College of Natural Resources, UC Berkeley

Singing the Praises of Native Bees

July 14, 2009

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From Bay Nature:

Gordon Frankie is a UC Berkeley professor and a native bee expert. Bees are his unmitigated passion. But before you walk out the door to talk to him, drop anything you think you know about honey-making hive-dwellers. For him, the most important bees are the ones you probably see every day--but have never heard of.

Turns out that none of the 1,600 known species of native California bees are anything like these transplants from across the Atlantic. Our homegrown bees can be green, black, or even red. They range in size from giant bumblebees to some that are barely visible to the naked eye. Some are as furry as a Sasquatch. Others are smooth and metallic. They mostly live alone or in small groups, sleeping in burrows or bivouacking on flowers at night. They are roughly split between male and female, they don't have queens, their stingers don't get stuck in your skin, and, lastly, they don't make honey....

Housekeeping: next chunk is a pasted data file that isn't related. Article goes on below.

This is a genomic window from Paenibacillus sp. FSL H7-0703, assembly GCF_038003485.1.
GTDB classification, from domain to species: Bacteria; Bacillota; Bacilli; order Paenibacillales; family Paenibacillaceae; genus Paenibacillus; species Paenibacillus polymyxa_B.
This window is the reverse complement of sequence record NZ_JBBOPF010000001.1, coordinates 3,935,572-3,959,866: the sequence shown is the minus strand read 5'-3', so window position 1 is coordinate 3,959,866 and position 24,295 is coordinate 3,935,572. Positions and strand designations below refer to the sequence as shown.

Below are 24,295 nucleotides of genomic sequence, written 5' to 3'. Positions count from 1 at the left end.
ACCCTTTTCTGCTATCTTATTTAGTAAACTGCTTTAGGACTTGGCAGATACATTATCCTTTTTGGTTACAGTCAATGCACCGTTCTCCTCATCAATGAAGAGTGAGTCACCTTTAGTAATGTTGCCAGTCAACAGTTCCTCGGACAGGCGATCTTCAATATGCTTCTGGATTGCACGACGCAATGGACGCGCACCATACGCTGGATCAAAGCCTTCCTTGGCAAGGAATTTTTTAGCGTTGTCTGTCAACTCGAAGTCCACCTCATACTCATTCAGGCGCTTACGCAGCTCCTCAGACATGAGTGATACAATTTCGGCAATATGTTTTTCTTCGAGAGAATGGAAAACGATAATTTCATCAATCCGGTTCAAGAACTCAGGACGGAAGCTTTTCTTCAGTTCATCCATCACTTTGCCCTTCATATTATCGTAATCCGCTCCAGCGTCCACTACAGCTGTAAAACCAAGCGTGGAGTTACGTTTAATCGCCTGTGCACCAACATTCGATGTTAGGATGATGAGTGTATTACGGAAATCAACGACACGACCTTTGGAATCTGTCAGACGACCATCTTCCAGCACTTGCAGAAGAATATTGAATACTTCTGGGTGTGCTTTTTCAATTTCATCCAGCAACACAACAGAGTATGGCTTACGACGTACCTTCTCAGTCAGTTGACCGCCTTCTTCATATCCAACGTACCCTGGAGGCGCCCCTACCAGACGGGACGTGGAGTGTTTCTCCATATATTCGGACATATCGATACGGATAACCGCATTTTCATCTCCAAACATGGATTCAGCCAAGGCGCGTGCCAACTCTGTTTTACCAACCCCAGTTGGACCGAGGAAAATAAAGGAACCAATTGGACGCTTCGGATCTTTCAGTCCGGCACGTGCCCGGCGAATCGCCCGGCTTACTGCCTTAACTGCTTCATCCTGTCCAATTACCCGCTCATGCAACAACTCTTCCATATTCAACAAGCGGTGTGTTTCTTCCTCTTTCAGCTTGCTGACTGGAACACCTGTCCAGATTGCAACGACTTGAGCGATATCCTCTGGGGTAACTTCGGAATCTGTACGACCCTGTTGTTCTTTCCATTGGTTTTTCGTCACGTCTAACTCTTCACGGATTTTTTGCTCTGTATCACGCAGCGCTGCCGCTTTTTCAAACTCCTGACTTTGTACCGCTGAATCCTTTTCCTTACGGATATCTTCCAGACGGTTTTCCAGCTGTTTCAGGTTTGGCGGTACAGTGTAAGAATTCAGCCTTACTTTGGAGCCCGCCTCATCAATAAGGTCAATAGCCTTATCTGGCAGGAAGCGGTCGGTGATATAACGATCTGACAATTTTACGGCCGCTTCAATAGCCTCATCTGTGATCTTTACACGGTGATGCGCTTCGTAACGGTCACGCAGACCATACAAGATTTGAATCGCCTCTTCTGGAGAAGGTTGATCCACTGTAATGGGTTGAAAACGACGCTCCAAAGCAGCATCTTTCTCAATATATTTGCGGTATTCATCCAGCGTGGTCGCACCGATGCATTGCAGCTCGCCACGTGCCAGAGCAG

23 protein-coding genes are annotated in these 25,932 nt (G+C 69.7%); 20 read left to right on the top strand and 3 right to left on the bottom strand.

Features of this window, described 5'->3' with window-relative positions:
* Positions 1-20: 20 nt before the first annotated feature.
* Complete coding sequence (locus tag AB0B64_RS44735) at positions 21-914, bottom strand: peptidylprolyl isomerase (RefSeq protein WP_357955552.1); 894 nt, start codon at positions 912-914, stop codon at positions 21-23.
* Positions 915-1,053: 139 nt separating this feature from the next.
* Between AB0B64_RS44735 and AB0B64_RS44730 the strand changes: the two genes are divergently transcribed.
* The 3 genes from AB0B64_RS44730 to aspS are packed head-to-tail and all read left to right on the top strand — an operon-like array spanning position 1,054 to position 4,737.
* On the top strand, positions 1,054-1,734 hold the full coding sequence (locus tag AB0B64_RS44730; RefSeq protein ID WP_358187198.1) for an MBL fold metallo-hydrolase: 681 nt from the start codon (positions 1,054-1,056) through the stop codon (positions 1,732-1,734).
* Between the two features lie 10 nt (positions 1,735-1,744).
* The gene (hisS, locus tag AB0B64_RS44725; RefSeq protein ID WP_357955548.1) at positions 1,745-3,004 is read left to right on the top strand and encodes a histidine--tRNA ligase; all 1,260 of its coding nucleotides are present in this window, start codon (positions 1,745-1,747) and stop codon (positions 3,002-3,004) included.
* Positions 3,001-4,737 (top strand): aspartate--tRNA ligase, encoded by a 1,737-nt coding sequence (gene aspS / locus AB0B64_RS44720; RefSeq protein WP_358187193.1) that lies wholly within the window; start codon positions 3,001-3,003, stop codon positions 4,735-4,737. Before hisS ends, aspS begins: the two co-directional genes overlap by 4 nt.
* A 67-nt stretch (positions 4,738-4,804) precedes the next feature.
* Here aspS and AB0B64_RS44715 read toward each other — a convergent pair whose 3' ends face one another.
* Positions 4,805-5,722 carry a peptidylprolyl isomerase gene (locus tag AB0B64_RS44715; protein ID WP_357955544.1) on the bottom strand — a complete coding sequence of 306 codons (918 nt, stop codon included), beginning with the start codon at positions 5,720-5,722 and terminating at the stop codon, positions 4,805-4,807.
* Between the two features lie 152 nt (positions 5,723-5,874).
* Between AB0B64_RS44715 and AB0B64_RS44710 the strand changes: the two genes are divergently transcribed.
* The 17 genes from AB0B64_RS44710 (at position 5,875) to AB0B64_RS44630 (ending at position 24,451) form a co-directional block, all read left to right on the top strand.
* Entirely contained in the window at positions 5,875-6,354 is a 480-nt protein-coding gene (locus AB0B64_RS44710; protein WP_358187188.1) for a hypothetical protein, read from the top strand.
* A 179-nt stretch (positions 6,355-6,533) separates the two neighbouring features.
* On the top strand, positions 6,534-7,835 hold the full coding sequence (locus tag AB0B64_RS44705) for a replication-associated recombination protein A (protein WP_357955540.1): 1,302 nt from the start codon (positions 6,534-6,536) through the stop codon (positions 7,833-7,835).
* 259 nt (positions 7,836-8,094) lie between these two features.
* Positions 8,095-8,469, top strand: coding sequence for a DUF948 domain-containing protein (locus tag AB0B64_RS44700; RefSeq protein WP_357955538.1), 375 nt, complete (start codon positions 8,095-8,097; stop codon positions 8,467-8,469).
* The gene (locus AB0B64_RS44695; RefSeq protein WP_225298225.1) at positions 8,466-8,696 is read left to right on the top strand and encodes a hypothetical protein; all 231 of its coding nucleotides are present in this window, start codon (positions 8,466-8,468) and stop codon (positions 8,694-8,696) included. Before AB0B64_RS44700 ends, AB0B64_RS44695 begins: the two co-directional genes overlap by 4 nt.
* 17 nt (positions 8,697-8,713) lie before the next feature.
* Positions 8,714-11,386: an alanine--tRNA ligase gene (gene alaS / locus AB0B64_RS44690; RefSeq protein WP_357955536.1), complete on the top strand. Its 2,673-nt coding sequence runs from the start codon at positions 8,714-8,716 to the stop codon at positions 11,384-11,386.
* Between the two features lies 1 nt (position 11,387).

Read "In the Key of Bee" at BayNature.org

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